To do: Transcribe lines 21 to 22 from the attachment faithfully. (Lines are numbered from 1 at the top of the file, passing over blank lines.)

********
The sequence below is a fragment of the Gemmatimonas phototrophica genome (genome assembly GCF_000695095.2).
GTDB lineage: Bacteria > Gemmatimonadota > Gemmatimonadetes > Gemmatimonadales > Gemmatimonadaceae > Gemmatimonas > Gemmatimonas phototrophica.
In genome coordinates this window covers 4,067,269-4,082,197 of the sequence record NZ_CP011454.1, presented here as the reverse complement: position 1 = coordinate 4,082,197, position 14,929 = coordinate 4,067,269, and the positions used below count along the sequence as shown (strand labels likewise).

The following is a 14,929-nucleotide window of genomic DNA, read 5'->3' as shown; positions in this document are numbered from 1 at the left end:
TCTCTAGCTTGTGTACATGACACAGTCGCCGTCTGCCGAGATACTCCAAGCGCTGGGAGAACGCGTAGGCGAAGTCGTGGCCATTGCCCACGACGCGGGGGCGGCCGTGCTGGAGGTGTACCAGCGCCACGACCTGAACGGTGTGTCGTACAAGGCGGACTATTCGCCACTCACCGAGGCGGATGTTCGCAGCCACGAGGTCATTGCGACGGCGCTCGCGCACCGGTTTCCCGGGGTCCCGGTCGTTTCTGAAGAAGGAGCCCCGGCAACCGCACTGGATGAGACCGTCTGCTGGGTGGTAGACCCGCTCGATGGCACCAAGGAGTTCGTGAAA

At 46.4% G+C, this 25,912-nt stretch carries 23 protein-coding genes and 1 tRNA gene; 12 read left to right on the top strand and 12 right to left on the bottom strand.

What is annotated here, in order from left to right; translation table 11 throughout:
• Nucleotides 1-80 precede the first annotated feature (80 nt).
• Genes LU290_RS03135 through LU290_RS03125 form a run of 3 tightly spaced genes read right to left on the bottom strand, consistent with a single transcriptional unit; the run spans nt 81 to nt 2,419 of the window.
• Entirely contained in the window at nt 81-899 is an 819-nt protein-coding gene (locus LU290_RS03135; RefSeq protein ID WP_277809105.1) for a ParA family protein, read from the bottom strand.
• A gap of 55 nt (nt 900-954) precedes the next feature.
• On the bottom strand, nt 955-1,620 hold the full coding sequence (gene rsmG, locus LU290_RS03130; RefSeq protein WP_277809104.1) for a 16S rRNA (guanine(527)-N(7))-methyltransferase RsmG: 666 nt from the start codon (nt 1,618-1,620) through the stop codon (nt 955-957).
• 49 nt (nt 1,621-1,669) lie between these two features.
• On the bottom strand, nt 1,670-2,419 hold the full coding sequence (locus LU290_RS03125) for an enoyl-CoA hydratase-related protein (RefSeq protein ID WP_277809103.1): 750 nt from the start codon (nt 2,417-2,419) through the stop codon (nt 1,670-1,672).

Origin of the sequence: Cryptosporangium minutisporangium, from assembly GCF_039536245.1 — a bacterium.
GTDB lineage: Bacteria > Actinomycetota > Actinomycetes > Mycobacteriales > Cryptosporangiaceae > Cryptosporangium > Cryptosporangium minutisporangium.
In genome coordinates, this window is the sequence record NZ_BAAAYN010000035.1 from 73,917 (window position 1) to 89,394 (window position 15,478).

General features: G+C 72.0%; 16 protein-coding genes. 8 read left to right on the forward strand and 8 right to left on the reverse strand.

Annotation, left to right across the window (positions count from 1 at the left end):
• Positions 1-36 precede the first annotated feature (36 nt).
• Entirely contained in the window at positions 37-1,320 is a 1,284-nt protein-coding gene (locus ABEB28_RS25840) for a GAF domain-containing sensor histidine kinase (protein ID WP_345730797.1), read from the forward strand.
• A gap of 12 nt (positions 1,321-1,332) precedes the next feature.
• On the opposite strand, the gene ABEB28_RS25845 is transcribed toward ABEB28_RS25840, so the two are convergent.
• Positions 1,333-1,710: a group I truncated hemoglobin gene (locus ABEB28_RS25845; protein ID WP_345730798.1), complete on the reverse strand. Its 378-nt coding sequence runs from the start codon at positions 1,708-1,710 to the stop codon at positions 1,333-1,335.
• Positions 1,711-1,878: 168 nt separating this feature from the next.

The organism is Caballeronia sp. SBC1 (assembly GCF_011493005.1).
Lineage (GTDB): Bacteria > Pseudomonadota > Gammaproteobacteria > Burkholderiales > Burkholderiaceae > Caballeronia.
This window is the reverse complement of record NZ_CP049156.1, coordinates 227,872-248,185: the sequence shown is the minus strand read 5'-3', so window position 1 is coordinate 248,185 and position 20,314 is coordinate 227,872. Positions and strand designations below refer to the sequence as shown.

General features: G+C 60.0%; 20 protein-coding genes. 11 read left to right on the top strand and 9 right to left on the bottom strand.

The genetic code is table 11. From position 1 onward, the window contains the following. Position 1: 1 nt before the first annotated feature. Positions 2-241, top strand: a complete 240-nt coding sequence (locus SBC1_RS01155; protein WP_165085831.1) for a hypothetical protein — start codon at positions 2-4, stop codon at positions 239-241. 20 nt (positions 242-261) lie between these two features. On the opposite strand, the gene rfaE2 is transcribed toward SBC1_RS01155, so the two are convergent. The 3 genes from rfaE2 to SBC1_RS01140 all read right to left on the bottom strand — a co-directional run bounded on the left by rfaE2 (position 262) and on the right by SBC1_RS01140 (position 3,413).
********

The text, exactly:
• Entirely contained in the window at positions 37-1,320 is a 1,284-nt protein-coding gene (locus ABEB28_RS25840) for a GAF domain-containing sensor histidine kinase (protein ID WP_345730797.1), read from the forward strand.
• A gap of 12 nt (positions 1,321-1,332) precedes the next feature.